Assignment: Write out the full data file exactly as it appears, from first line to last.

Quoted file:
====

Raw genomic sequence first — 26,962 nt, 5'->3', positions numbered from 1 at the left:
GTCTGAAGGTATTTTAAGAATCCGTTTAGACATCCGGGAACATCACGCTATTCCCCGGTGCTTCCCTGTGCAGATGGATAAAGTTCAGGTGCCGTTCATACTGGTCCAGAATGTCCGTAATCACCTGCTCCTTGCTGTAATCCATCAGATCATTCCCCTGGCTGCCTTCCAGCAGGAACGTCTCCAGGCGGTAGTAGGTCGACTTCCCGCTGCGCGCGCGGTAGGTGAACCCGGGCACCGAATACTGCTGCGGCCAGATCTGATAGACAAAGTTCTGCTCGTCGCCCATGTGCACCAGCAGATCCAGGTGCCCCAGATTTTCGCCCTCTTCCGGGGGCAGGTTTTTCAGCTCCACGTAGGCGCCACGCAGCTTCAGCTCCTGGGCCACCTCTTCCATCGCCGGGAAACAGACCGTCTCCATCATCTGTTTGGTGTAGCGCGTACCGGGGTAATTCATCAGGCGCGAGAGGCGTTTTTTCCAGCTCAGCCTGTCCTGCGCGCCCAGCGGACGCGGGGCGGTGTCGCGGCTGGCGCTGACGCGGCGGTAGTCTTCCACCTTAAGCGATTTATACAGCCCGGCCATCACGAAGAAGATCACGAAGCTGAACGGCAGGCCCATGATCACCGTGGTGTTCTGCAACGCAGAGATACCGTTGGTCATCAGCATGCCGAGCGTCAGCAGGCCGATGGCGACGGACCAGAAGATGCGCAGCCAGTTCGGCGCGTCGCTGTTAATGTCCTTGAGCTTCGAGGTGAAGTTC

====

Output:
Raw genomic sequence first — 26,962 nt, 5'->3', positions numbered from 1 at the left:
GTCTGAAGGTATTTTAAGAATCCGTTTAGACATCCGGGAACATCACGCTATTCCCCGGTGCTTCCCTGTGCAGATGGATAAAGTTCAGGTGCCGTTCATACTGGTCCAGAATGTCCGTAATCACCTGCTCCTTGCTGTAATCCATCAGATCATTCCCCTGGCTGCCTTCCAGCAGGAACGTCTCCAGGCGGTAGTAGGTCGACTTCCCGCTGCGCGCGCGGTAGGTGAACCCGGGCACCGAATACTGCTGCGGCCAGATCTGATAGACAAAGTTCTGCTCGTCGCCCATGTGCACCAGCAGATCCAGGTGCCCCAGATTTTCGCCCTCTTCCGGGGGCAGGTTTTTCAGCTCCACGTAGGCGCCACGCAGCTTCAGCTCCTGGGCCACCTCTTCCATCGCCGGGAAACAGACCGTCTCCATCATCTGTTTGGTGTAGCGCGTACCGGGGTAATTCATCAGGCGCGAGAGGCGTTTTTTCCAGCTCAGCCTGTCCTGCGCGCCCAGCGGACGCGGGGCGGTGTCGCGGCTGGCGCTGACGCGGCGGTAGTCTTCCACCTTAAGCGATTTATACAGCCCGGCCATCACGAAGAAGATCACGAAGCTGAACGGCAGGCCCATGATCACCGTGGTGTTCTGCAACGCAGAGATACCGTTGGTCATCAGCATGCCGAGCGTCAGCAGGCCGATGGCGACGGACCAGAAGATGCGCAGCCAGTTCGGCGCGTCGCTGTTAATGTCCTTGAGCTTCGAGGTGAAGTTC